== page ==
FAQs: Brain Tissue Donation Program
I think I might be interested in donating my brain to science, but what if I change my mind later?
Indicating your intent to participate in research is not a binding commitment. You may change your mind at any time.
Are there any costs?
No. Families incur no costs as a result of participation.
How is it done?
After death, brain autopsy is conducted by a specially trained neuropathologist and involves the removal of the brain through an incision in the back of the head with no disfigurement. The brain tissue is then retained for research purposes.
How long does it take?
The autopsy procedure itself takes no more than 45-75 minutes, but additional time, usually several hours, is needed for the transportation of the body to and from our facilities.
How soon after death must the autopsy be performed?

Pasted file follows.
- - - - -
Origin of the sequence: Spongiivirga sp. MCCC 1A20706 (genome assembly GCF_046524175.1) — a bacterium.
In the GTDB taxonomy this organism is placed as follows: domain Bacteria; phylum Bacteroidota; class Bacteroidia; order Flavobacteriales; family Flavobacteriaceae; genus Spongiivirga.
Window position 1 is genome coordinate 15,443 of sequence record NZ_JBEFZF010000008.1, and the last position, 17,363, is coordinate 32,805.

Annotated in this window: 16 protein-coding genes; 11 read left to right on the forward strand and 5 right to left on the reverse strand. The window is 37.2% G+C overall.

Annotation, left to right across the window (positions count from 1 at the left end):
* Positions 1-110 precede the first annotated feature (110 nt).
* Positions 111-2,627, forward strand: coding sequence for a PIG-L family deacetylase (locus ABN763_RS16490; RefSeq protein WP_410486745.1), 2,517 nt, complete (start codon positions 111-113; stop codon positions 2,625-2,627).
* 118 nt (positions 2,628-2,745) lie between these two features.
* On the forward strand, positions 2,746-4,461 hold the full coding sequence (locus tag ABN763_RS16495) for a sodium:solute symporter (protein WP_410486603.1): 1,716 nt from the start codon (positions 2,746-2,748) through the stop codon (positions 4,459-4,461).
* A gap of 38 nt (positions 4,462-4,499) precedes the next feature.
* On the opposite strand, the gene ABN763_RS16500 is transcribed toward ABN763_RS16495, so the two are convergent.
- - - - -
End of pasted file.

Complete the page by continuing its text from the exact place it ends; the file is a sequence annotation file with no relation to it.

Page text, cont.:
There is no absolute set time limit, but the sooner that the autopsy is done, the more research projects can benefit from the donated brain tissue. We hope to be able to perform all autopsies within 1-12 hours of death.
Can the participant still have open casket?
Yes. There is no disruption to the participant’s appearance and no significant postponement to any burial or funeral arrangements.
What will the participant’s family receive?
Approximately six months after the brain autopsy, a comprehensive neuropathology report is sent to the family. This letter documents the diagnosis and summarizes other findings as well. Family members may always call the center if they have further questions about the findings.